Ultimately I started rejecting the mining culture and tried to politicise against dehumanising, deculturalising, – no soul, no spirit. What I experienced in the mines makes me more convinced against a mining culture.
When we leave our communities the communities are not balanced; its destabilising to a family, the family is not whole.
We used to leave the compound and go and look for women; syphillis and ghonnorea was an everyday thing in the mines. No protected sex, people dying, it was hazardous.When they began the men were strong and healthy, at the end of the contract dilapidated. A strong man engaging in a destructive situation – victim of a power far beyond his understanding. Go into a location and please the girls. Weekend – money and girls, Monday – disease and the doctor. I want to see freedom from self enslavement. The culture of the mines is destructive and is enslavement.
I remember my mother. I asked her, ‘Where is my father?‘ She said to me, ‘He is coming.‘ That answer has always intrigued me. Eventually he used to come. The longing for him I am unable to describe. The one who you know is coming but is yet to arrive.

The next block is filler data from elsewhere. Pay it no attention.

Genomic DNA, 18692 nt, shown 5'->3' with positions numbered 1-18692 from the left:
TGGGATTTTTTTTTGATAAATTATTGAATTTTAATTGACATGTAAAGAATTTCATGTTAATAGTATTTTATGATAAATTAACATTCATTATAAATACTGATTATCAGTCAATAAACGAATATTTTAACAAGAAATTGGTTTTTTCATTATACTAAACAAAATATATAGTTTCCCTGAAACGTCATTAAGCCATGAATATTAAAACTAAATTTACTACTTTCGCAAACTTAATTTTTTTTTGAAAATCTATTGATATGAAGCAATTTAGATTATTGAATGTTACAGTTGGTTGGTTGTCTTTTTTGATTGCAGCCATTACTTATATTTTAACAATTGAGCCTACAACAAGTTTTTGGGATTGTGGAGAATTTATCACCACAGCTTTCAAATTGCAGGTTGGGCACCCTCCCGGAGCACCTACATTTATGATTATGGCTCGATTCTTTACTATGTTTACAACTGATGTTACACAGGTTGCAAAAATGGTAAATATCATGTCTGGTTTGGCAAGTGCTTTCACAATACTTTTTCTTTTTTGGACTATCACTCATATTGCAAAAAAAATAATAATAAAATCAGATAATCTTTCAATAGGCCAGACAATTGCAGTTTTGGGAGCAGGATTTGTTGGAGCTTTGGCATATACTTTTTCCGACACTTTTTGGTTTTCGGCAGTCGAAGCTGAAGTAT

Perhaps this explains the many images that Meshu has created of the mother and child, the family, the lone woman, women cooking and women grieving.
When my father left Clonakilty he went to work in the mines in Doncaster
Do you remember when you were in the mines Dad?
I used to have all my water finished before we got to the bottom of the pit. You’d have to keep your lunch in a tin otherwise the mice would get to it.
I made my last trip to Lesotho in 2010. It was the final trip because it was clear that my parents needed help and within a short space of time I moved from Kerry to Bantry in south west Cork. And I was lucky, I had a further four years to enjoy my Dad and learn from him.
Looking through my archive of Lesotho photographs in 2015 it is evident how important the images are to me. I can visualise the situation in which each one was taken, the conversations with people whose lives and health was so challenged and the fortitude with which they faced extreme poverty. The photographs were seen by over 50,000 students in Irish universities in public exhibitions. I had the opportunity to present lectures, to inform, and also to encourage young people to volunteer their time in Lesotho to learn from Basotho about true community develpment.